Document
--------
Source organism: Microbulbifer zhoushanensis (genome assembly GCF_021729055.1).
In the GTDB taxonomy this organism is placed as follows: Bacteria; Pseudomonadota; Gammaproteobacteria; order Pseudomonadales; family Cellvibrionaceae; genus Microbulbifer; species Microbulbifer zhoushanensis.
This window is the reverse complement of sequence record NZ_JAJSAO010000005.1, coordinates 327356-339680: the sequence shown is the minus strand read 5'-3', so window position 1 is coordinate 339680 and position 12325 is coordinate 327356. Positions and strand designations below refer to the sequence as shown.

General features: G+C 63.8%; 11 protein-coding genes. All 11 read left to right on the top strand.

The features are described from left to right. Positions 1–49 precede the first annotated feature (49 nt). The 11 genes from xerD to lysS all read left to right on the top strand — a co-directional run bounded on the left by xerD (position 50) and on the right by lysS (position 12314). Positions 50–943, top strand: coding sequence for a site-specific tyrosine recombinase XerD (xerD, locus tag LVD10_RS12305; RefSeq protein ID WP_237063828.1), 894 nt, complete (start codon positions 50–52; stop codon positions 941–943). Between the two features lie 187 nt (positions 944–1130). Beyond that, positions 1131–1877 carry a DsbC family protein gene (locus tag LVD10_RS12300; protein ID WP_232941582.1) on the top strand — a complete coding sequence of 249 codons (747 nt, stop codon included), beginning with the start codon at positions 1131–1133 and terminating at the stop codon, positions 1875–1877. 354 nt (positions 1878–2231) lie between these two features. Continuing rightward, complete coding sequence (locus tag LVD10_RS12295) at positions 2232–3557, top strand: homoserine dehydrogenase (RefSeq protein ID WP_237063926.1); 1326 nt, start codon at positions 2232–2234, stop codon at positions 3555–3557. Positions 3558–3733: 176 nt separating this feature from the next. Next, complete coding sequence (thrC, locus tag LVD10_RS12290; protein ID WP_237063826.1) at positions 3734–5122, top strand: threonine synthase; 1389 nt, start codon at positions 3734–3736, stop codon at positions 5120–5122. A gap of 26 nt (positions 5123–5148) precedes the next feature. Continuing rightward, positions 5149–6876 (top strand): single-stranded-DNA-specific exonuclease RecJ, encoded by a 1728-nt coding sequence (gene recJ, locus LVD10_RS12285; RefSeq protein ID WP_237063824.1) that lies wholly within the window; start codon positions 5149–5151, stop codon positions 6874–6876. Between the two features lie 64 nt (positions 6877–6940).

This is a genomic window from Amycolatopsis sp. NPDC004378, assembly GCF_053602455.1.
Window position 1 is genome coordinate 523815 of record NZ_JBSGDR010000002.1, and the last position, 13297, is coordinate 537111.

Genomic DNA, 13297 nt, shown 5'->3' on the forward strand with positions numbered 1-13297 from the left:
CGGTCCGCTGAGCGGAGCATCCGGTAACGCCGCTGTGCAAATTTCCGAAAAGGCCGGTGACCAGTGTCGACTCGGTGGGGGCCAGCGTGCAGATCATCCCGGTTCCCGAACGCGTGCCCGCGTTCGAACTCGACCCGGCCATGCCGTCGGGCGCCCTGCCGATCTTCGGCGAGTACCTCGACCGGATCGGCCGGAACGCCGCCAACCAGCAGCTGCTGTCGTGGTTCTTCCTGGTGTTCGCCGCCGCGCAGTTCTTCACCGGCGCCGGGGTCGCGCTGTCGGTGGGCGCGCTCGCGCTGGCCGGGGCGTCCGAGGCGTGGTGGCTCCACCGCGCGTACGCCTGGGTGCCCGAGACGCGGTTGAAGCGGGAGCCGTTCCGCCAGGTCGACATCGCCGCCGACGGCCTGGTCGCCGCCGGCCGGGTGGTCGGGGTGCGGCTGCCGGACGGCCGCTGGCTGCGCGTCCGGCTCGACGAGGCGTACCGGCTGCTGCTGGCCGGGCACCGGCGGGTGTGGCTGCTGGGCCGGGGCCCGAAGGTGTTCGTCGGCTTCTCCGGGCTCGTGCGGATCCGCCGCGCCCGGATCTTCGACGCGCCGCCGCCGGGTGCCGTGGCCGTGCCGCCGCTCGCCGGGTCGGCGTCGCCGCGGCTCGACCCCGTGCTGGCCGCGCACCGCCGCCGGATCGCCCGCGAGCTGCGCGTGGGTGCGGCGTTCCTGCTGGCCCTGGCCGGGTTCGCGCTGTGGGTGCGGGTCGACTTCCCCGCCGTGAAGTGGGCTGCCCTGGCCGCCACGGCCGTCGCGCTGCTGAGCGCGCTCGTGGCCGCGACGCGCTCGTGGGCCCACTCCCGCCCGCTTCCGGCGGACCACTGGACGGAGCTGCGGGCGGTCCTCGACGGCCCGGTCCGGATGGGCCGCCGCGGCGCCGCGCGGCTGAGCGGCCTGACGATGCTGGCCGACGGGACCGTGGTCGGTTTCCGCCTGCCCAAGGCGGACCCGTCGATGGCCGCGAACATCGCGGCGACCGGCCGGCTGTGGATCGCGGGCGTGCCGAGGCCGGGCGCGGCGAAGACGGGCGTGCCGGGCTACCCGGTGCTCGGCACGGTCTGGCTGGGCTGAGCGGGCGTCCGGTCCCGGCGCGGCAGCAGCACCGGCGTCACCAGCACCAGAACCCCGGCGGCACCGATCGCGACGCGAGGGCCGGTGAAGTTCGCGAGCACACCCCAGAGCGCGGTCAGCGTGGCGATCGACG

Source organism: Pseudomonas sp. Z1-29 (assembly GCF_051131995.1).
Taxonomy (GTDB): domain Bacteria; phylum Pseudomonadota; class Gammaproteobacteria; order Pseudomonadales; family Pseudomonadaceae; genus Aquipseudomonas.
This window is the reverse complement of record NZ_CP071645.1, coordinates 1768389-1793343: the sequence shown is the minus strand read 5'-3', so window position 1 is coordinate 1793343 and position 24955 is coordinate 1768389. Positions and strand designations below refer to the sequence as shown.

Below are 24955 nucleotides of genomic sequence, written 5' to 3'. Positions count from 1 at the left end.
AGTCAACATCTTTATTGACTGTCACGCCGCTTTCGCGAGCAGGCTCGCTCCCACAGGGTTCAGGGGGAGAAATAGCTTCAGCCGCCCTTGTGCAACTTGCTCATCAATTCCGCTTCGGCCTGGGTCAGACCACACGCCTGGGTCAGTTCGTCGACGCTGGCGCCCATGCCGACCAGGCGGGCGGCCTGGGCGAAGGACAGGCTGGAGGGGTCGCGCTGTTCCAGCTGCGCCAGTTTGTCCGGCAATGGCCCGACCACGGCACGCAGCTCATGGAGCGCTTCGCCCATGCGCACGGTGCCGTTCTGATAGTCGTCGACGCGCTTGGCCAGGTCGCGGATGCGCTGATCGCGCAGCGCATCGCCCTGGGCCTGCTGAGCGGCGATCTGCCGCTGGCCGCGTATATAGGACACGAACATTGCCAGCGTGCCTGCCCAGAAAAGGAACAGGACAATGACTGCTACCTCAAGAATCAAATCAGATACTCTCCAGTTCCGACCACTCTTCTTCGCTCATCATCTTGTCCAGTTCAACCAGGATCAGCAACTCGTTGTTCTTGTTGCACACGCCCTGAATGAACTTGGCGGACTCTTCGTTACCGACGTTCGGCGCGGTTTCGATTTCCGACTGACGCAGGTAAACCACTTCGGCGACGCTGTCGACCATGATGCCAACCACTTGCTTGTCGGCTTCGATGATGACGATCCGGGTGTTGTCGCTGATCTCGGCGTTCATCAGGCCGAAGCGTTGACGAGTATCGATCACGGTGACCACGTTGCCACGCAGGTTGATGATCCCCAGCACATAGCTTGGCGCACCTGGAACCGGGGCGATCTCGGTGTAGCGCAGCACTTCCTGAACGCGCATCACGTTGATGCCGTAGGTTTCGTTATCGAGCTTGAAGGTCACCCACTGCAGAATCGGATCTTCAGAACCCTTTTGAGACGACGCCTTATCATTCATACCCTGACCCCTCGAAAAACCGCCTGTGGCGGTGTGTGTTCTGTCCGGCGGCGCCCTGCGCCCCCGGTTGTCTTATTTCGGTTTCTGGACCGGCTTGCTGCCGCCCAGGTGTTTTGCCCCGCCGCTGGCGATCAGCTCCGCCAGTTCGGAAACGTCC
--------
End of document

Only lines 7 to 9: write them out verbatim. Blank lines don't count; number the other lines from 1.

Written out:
Window position 1 is genome coordinate 523815 of record NZ_JBSGDR010000002.1, and the last position, 13297, is coordinate 537111.

Genomic DNA, 13297 nt, shown 5'->3' on the forward strand with positions numbered 1-13297 from the left:
CGGTCCGCTGAGCGGAGCATCCGGTAACGCCGCTGTGCAAATTTCCGAAAAGGCCGGTGACCAGTGTCGACTCGGTGGGGGCCAGCGTGCAGATCATCCCGGTTCCCGAACGCGTGCCCGCGTTCGAACTCGACCCGGCCATGCCGTCGGGCGCCCTGCCGATCTTCGGCGAGTACCTCGACCGGATCGGCCGGAACGCCGCCAACCAGCAGCTGCTGTCGTGGTTCTTCCTGGTGTTCGCCGCCGCGCAGTTCTTCACCGGCGCCGGGGTCGCGCTGTCGGTGGGCGCGCTCGCGCTGGCCGGGGCGTCCGAGGCGTGGTGGCTCCACCGCGCGTACGCCTGGGTGCCCGAGACGCGGTTGAAGCGGGAGCCGTTCCGCCAGGTCGACATCGCCGCCGACGGCCTGGTCGCCGCCGGCCGGGTGGTCGGGGTGCGGCTGCCGGACGGCCGCTGGCTGCGCGTCCGGCTCGACGAGGCGTACCGGCTGCTGCTGGCCGGGCACCGGCGGGTGTGGCTGCTGGGCCGGGGCCCGAAGGTGTTCGTCGGCTTCTCCGGGCTCGTGCGGATCCGCCGCGCCCGGATCTTCGACGCGCCGCCGCCGGGTGCCGTGGCCGTGCCGCCGCTCGCCGGGTCGGCGTCGCCGCGGCTCGACCCCGTGCTGGCCGCGCACCGCCGCCGGATCGCCCGCGAGCTGCGCGTGGGTGCGGCGTTCCTGCTGGCCCTGGCCGGGTTCGCGCTGTGGGTGCGGGTCGACTTCCCCGCCGTGAAGTGGGCTGCCCTGGCCGCCACGGCCGTCGCGCTGCTGAGCGCGCTCGTGGCCGCGACGCGCTCGTGGGCCCACTCCCGCCCGCTTCCGGCGGACCACTGGACGGAGCTGCGGGCGGTCCTCGACGGCCCGGTCCGGATGGGCCGCCGCGGCGCCGCGCGGCTGAGCGGCCTGACGATGCTGGCCGACGGGACCGTGGTCGGTTTCCGCCTGCCCAAGGCGGACCCGTCGATGGCCGCGAACATCGCGGCGACCGGCCGGCTGTGGATCGCGGGCGTGCCGAGGCCGGGCGCGGCGAAGACGGGCGTGCCGGGCTACCCGGTGCTCGGCACGGTCTGGCTGGGCTGAGCGGGCGTCCGGTCCCGGCGCGGCAGCAGCACCGGCGTCACCAGCACCAGAACCCCGGCGGCACCGATCGCGACGCGAGGGCCGGTGAAGTTCGCGAGCACACCCCAGAGCGCGGTCAGCGTGGCGATCGACG